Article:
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What is Mers? Potentially deadly “camel virus” spreading from the Middle East

Almost a third of people infected have died since the disease was discovered in 2012

Lizzie Dearden
Monday 19 May 2014 12:10 BST
Public Health England (PHE) said the non-UK national was diagnosed with Middle East Respiratory Syndrome coronavirus (MERS-CoV) today
Public Health England (PHE) said the non-UK national was diagnosed with Middle East Respiratory Syndrome coronavirus (MERS-CoV) today (AP)

Mers, which stands for Middle East respiratory syndrome coronavirus, was first identified in Saudi Arabia in 2012 and has since killed more than 173 people – almost a third of those infected.

It is related to the common cold as well as Sars, which caused widespread panic during an outbreak in 2003.

According to the World Health Organisation, cases of Mers have been reported in Jordan, Lebanon, the Netherlands, the United Arab Emirates, and the United States.

A man who flew to Heathrow from Saudi Arabia died in a London hospital and two cases have been reported so far in Britain.

The World Health Organisation has called Mers a "threat to the entire world" as scientists struggle to understand the mysterious disease.

Mers causes an acute respiratory illness with symptoms of fever, a cough and shortness of breath.

Pneumonia has often been recorded in victims and Mers has also caused kidney failure.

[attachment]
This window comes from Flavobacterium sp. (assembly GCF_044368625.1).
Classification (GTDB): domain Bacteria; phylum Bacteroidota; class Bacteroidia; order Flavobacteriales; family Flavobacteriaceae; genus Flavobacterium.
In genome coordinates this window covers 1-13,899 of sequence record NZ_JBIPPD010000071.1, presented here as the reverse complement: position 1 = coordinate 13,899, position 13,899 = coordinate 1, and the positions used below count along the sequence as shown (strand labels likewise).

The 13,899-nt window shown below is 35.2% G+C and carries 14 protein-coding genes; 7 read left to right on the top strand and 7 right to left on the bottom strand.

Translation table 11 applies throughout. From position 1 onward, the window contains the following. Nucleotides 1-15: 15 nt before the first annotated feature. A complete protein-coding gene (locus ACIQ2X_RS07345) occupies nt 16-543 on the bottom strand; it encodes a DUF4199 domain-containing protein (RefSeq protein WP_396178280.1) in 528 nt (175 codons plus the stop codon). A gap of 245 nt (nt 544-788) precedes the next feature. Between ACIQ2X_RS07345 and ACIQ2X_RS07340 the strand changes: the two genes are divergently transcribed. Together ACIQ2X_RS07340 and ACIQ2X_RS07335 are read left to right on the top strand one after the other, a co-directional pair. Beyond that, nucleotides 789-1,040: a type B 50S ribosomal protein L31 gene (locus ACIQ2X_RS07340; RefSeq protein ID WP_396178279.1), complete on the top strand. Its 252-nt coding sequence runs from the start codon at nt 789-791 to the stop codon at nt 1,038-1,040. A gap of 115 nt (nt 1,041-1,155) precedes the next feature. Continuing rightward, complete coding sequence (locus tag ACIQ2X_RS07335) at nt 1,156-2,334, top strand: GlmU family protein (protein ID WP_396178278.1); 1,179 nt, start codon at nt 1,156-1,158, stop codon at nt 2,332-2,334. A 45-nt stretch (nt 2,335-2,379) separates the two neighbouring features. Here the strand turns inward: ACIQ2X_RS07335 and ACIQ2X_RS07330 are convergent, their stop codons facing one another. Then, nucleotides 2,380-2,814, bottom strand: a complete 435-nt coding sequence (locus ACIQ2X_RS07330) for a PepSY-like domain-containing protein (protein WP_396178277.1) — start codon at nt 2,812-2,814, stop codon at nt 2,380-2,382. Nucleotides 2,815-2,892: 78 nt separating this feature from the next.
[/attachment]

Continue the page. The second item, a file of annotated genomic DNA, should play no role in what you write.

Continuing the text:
A man wearing a mask at a camel market in the village of al-Thamama near Riyadh on 11 May, 2014 (Reuters)

Although the origin of the disease is unknown, recent research has linked camels to the virus after the animals were found to carry the virus in their blood.

Saudi Arabia has issued a health warning to anyone handling camels over Mers, advising them to limit contact, wash their hands and wear face masks and gloves.

The risk of transmission from person to person seems very low but there are fears the virus could mutate to a more contagious strain.

The World Health Organisation is recommending increased vigilance in the Middle East and airports and infectious controls to stop the disease spreading where it is found.

No travel or trade restrictions have yet been imposed but they are a possibility if the infection rate worsens.

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